Just because a game doesn't have 500 different menus filled to the brim with numbers doesn't mean it can't be considered an RPG.

I mean if you agree with cgoodno's definition above then Saint's Row is a perfect example of an RPG. However most gamers would not put that in the RPG category... I don't see what not. You get XP for every little thing. Customizations, upgrades, progresive story, Shops, Places to rest, economy, the list goes on... What about assassins creed? or other games....

It's all in how you see it and I don't think any of those are RPG's but I think Skyrim is even though I would be hard pressed to tell you the difference between why it is and saints row isn't... Despite all that I see no reason why Zelda can't have it's own unique leveling system and if someone were to push it why it wouldn't be an RPG....

Redempteur2311d ago

Zelda is action adventure.
Mass effect 1 was a action rpg
Mass effect 2 was a action adventure with rpg elements

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dedicatedtogamers2315d ago

The Legend of Zelda series was originally an RPG hybrid, much like Mass Effect and Dark Souls are part RPG, part action game. It was meant to require the twitch-based skills of an arcade game (go ahead and try to beat the original LoZ playing it like a turn-based RPG) but the exploration and leveling-up of a computer RPG.

Nowadays, it's mostly just a puzzle collection, but in the past it had the same exploration and freedom that RPGs have.

kane_13712313d ago

no lvling, no rpg, simple as that.

Ingram2315d ago

An RPG is not just categorized and defined by the western culture, keep in mind Bethesda's games, or old Bioware/blizzard games might seem a more pure kind of RPG just because they mimic the book kind of classic RPG better, but you see, Videogames themselves have expanded the definition of the genre.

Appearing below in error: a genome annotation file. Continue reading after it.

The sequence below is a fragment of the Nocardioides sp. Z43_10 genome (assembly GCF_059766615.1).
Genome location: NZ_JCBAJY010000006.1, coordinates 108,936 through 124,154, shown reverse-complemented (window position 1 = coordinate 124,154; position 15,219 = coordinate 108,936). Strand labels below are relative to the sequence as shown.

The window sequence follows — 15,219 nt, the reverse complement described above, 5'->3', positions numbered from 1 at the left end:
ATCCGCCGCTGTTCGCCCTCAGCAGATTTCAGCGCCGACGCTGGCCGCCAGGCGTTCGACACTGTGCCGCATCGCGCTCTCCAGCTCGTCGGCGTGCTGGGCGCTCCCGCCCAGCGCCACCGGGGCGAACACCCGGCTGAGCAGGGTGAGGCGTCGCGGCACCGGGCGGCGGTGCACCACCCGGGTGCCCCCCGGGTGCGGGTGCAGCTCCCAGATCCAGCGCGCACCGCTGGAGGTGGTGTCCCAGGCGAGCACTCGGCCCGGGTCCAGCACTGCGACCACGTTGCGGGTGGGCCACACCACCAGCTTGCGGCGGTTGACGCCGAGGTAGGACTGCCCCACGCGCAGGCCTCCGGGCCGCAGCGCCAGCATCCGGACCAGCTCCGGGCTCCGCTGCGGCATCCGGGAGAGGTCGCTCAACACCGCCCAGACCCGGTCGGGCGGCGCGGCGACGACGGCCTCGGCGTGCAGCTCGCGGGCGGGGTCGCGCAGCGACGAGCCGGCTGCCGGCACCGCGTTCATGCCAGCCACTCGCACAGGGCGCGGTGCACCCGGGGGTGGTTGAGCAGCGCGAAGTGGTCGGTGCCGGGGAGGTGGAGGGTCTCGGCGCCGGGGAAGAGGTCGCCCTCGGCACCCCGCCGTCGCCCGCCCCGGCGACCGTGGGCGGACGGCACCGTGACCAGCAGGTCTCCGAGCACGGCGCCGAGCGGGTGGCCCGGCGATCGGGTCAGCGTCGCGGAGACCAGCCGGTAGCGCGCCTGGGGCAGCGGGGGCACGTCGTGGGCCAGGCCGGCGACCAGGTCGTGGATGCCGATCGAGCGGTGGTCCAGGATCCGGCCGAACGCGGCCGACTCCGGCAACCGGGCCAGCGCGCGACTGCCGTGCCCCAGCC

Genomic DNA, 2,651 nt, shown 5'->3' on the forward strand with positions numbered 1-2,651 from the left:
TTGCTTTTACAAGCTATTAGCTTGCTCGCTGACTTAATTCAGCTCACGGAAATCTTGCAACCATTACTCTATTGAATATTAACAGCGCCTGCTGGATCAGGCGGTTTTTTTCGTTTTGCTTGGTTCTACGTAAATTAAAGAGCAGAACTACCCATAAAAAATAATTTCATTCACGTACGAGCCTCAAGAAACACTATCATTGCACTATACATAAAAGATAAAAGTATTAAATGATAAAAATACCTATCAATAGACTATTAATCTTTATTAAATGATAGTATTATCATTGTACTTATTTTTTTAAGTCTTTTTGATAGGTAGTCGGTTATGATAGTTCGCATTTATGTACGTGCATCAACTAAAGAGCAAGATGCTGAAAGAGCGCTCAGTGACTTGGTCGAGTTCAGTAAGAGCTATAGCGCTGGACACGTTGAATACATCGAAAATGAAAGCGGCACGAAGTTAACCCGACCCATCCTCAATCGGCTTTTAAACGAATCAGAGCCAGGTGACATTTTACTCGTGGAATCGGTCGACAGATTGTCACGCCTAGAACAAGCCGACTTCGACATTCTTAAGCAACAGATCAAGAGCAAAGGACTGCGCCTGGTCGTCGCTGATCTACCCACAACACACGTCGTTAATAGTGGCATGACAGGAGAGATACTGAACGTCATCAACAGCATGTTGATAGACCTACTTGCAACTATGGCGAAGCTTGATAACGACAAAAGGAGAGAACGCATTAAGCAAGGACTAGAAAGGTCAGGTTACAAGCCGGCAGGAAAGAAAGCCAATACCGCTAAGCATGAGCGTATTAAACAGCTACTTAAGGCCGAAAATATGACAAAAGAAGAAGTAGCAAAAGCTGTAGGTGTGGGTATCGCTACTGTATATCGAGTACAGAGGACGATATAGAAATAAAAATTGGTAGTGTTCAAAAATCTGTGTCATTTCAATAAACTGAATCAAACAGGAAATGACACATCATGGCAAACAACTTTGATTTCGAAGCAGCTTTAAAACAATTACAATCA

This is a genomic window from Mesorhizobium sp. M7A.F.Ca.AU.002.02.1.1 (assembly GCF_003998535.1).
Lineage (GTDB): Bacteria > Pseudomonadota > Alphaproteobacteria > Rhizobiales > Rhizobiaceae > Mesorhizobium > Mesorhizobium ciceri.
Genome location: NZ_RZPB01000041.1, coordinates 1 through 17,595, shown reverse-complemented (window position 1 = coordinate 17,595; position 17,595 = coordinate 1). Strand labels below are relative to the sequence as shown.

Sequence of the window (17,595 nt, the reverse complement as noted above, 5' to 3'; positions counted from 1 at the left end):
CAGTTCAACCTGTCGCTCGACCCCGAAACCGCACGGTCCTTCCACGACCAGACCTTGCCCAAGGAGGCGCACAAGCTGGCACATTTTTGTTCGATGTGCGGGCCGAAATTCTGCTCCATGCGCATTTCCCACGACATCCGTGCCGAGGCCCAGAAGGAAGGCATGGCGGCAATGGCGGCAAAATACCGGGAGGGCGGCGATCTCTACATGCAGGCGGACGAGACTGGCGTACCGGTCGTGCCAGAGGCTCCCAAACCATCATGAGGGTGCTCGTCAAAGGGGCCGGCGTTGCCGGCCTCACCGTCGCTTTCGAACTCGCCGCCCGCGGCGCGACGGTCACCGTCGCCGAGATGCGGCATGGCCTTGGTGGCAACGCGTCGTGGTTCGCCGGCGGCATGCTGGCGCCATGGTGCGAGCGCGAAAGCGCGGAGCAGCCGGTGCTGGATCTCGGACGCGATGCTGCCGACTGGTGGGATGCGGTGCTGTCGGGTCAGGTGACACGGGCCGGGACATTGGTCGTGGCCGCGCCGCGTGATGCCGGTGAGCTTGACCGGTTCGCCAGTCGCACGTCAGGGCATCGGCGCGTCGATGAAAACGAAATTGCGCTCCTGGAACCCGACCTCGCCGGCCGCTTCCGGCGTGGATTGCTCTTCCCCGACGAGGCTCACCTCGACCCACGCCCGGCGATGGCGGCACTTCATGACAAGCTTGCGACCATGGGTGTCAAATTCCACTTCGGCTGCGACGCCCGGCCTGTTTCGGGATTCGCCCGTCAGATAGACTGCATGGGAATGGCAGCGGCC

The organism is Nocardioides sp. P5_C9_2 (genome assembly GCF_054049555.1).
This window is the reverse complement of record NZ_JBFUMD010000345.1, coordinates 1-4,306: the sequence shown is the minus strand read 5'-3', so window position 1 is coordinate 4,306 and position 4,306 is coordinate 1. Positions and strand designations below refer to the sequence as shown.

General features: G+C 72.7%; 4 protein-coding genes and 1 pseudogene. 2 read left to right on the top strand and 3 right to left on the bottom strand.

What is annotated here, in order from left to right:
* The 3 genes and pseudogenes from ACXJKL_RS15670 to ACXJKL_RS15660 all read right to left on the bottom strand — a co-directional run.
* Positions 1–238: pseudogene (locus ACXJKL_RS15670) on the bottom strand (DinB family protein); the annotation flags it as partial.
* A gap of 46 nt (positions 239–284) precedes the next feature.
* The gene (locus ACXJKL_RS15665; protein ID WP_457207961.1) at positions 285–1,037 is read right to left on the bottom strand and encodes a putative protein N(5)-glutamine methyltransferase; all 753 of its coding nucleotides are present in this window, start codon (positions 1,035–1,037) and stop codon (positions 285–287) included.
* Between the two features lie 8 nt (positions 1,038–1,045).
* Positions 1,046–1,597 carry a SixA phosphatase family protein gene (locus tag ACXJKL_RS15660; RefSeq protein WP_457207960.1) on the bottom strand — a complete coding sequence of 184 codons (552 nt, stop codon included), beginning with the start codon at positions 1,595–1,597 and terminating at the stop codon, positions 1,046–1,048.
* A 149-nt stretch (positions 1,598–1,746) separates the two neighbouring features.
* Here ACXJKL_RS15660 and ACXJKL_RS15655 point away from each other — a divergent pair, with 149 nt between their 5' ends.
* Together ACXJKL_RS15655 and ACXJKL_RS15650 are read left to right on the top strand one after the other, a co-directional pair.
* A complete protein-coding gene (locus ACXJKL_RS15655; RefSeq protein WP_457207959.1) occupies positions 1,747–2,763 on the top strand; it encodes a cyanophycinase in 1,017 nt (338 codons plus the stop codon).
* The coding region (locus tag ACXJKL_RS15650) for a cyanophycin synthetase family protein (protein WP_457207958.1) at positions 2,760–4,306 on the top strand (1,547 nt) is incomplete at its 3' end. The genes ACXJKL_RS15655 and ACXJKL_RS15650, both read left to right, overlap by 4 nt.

I'll say it again; Videogames have expanded the definition of the genre,FF is an RPG, PS1's Alundra or Vagrant Story were two very different examples of Action RPGs, etc.

The way I see it, BakedGoods nailed it: The basic premises are an evolving character, a long and complex storyline, a fantastic and flexible context, and NPC's.

I might be wrong, then again, I think your point is debatable.

dedicatedtogamers2315d ago

But that's the thing: Zelda doesn't fit your criteria. The character is barely evolving, other than health upgrades and a few additional puzzle-solving items that have almost no utility in combat. The storylines in Zelda games are perhaps long-ish. but are just a slight step up in complexity from Super Mario. The content is NOT flexible: you and I will traverse the exact same dungeons in the exact same order and solve the exact same puzzles with the exact same items in the exact same way. LoZ is the opposite of "flexible".

As far as NPCs go, Zelda's NPCs are about as boring as you can get.

saint_seya2312d ago

Its like calling DMC or GoW rpg games.. they are action games, just with upgrades.

2315d ago